So many English teachers shoved complex sentences down my throat that now a simple sentence almost makes my skin crawl.
That’s Tim Biden during a conversation about writing for the web.
He was responding to a tweet where I shared a link to my first Copyblogger post: “The Disgustingly Simple Rule for Web Writing That’s Often Hard to Swallow.”
He retweeted the link and said “I hate that he’s right.”
Clueless as usual about anything not immediately in front of me I asked, “Why you hate?”
Then he dropped that heavy weight comment above.
I responded with: “I was fortunate to skip most of school as a lad so as not to be brainwashed. But I didn’t learn how to write either.”
In fact, it wasn’t until I went back to college in my late twenties that I learned how to write. My last year in school I even won an essay contest.
THAT is a major achievement for a guy who equated good writing with jungle juice and symbolic (read: obscure) poetry.
But even college rubs a rigid style of writing into your bones. It wasn’t until I started my career as a direct response copywriter that I got my act together. That I loosened up and wrote to persuade and entertain.
Part of me wishes I was a better student in high school English (it didn’t help that our teacher–part-time PE instructor to boot–slept behind his newspaper during class).
On the other hand, if I had had the brainwashing in high school I would’ve had to learn how to break free of that condition, as Tim had.
The Clear-Copy Writing Rule
Tim ended our Twitter discussion with “If everybody were as lucky as you we’d have more creatives and fewer lemmings.”
The thing is I had to learn the rules.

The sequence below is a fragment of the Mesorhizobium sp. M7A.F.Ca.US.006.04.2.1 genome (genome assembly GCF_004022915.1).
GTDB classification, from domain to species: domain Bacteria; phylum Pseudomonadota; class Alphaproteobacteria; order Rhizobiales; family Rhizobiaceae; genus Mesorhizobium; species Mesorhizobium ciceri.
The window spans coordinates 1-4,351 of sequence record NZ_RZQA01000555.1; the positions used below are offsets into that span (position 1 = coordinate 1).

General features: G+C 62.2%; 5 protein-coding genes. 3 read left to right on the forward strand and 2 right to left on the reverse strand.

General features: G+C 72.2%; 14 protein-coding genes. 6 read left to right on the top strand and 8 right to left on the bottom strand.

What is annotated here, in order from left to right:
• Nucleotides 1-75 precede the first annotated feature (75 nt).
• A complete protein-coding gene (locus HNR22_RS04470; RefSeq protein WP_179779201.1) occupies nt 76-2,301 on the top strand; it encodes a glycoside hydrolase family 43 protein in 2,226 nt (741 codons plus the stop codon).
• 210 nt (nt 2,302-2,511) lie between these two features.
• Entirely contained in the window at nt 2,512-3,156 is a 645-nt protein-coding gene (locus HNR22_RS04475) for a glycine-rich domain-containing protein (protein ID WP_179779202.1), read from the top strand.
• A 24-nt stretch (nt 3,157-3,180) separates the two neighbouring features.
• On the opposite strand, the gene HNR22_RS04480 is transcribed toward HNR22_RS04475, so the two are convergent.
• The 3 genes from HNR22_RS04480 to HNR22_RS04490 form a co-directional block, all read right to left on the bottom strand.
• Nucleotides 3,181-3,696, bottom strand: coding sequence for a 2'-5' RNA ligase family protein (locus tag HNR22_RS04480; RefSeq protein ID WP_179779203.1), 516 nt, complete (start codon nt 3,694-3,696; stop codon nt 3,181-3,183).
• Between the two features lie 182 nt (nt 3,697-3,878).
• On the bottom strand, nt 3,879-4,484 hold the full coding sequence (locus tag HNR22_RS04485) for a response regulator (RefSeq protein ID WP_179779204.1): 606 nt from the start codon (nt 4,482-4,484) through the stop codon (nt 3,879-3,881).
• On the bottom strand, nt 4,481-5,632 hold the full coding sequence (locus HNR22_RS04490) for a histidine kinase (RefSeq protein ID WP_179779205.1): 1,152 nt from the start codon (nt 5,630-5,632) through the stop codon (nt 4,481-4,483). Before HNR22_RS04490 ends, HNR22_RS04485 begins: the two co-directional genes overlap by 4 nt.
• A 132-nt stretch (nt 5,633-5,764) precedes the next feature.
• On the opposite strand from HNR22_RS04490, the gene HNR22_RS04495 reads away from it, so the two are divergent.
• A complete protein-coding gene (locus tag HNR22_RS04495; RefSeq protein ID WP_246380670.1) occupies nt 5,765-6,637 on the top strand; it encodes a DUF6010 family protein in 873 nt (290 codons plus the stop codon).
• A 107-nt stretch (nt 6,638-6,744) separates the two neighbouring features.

Because I refused to conform (and called it creativity) I retarded my own progress as a writer. I eventually had to go by the book–master the fundamentals–before my creativity made any freaking sense.
And that’s rule number one when it comes to web writing: what you write must be clear.
So how do you write copy that makes sense? That is clear? Stanley Fish in “How to Write a Sentence” put it this way:
…there is only one error to worry about: the error of being illogical, and only one rule to follow: make sure that every component of your sentences is related to the other components in a way that is clear and unambiguous (unless ambiguity is what you are aiming for).
Listen. Many of us are afraid to write because we fear committing just one of the hundreds of syntactical sins our English teachers warned us about.
The task is simple: get the first sentence right and everything else will follow.
See also in this series:
- Writing Clear Copy: The Only Rule You Need to Worry About
- The Art of Writing Concise Copy
- How Cancer and Death Can Make a Dull Product Irresistible